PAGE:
• Leonard, L. (1996). Female circumcision in southern Chad: Origins, meaning, and current practice. Social Science & Medicine, 43, 255–263.

    Google Scholar 

  • Leung, K., & Morris, M. W. (2001). Justice through the lens of culture and ethnicity. In J. Sanders & V. L. Hamilton (Eds.), Handbook of law and social sciences: Justice (pp. 343–378). New York: Plenum.

    Google Scholar 

  • Low, B. S. (1989). Cross-cultural patterns in the training of children: An evolutionary perspective. Journal of Comparative Psychology, 103, 311–319.

    PubMed  Google Scholar 

  • MacCormack, C., Strathern, M. (Eds.). (1980). Nature, culture and gender. Cambridge: Cambridge University Press.

    Google Scholar 

  • Mace, R., & Holden, C. J. (2005). A phylogenetic approach to cultural evolution. Trends in Biology and Evolution, 3, 116–121.

    Google Scholar 

  • Magnus, D. C. (2009). Ethical and social aspects of transgenic plants. In V. Ravitsky, A. Fiester, & A. Caplan (Eds.), The penn center guide to bioethics (pp. 435–446). New York: Springer Publishing Co. US.

    Google Scholar 

  • Maslow, A. (1968). Toward a psychology of being (2nd ed). Princeton, NJ: Van Nostrand.

    Google Scholar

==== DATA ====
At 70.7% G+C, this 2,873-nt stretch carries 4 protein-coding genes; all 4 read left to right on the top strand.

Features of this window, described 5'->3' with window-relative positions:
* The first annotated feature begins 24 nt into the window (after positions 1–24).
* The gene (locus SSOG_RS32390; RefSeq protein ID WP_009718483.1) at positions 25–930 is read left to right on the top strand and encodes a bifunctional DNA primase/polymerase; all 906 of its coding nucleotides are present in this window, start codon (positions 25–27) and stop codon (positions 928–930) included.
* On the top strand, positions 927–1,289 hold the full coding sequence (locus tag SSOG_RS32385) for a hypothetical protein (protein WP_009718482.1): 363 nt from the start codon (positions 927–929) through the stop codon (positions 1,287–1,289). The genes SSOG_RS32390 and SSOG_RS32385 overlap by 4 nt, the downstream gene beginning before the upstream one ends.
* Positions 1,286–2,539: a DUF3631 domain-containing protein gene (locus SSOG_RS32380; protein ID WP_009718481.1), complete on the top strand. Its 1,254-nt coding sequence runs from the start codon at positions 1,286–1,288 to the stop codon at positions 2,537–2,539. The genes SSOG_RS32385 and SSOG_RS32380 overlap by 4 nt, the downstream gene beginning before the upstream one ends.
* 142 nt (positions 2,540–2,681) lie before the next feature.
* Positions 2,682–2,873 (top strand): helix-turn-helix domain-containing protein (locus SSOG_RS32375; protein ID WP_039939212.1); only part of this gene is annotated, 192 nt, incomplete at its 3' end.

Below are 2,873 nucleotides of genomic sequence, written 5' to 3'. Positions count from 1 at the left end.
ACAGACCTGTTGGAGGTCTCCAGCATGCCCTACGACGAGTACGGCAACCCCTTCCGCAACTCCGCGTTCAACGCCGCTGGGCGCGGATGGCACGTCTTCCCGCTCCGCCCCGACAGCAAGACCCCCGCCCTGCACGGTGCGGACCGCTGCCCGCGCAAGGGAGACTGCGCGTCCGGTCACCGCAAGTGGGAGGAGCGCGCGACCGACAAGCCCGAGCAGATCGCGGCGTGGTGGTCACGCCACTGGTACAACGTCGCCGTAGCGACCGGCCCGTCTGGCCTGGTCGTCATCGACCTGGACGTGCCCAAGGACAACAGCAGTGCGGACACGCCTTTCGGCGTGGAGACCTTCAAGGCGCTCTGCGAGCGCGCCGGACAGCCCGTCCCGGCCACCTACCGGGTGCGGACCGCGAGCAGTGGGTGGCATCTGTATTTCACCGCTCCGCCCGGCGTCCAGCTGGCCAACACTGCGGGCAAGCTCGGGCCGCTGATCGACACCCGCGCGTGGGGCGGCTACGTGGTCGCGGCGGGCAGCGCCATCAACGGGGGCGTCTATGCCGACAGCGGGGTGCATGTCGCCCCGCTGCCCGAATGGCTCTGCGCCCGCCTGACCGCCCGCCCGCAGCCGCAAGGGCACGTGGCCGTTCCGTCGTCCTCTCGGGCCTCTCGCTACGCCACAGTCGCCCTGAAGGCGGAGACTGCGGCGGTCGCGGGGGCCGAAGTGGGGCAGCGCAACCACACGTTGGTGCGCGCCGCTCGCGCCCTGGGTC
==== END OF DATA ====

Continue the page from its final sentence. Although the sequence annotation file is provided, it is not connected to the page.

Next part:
• Massimini, F. (1982). Individuo, cultura, ambiente: I Papua Kapauku della Nuova Guinea Occidentale [Individual, culture, environment: The Papua Kapauku of Western New Guinea]. Ricerche di Psicologia, 22–23, 27–154.

    Google Scholar 

  • Massimini, F., & Calegari, P. (1979). Il contesto normativo sociale [The normative social context]. Milano: Angeli.

    Google Scholar 

  • Massimini, F., Csikszentmihalyi, M., & Carli, M. (1987). Optimal experience: A tool for psychiatric rehabilitation. Journal of Nervous and Mental Disease, 175, 545–549.

    PubMed  Google Scholar 

  • Massimini, F., Csikszentmihalyi, M., & Delle Fave, A. (1988). Flow and biocultural evolution. In M. Csikszentmihalyi & I. Csikszentmihalyi (Eds.), Optimal experience: Psychological studies of flow in consciousness (pp. 60–81). New York: Cambridge University Press.

    Google Scholar